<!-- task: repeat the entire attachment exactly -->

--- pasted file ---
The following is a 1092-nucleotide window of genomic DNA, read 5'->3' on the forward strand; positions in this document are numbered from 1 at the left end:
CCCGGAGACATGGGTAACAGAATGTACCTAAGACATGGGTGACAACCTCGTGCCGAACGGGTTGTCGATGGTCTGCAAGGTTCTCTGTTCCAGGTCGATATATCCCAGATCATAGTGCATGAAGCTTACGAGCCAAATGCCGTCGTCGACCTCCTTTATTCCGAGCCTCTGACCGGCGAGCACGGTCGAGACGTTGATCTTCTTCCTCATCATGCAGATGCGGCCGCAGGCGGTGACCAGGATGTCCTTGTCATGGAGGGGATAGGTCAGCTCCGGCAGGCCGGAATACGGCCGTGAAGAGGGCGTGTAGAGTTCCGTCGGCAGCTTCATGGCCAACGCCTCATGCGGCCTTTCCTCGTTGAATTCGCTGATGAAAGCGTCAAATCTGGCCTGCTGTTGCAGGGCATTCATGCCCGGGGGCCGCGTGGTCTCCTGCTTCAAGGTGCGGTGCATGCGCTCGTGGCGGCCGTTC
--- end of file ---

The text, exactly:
The following is a 1092-nucleotide window of genomic DNA, read 5'->3' on the forward strand; positions in this document are numbered from 1 at the left end:
CCCGGAGACATGGGTAACAGAATGTACCTAAGACATGGGTGACAACCTCGTGCCGAACGGGTTGTCGATGGTCTGCAAGGTTCTCTGTTCCAGGTCGATATATCCCAGATCATAGTGCATGAAGCTTACGAGCCAAATGCCGTCGTCGACCTCCTTTATTCCGAGCCTCTGACCGGCGAGCACGGTCGAGACGTTGATCTTCTTCCTCATCATGCAGATGCGGCCGCAGGCGGTGACCAGGATGTCCTTGTCATGGAGGGGATAGGTCAGCTCCGGCAGGCCGGAATACGGCCGTGAAGAGGGCGTGTAGAGTTCCGTCGGCAGCTTCATGGCCAACGCCTCATGCGGCCTTTCCTCGTTGAATTCGCTGATGAAAGCGTCAAATCTGGCCTGCTGTTGCAGGGCATTCATGCCCGGGGGCCGCGTGGTCTCCTGCTTCAAGGTGCGGTGCATGCGCTCGTGGCGGCCGTTC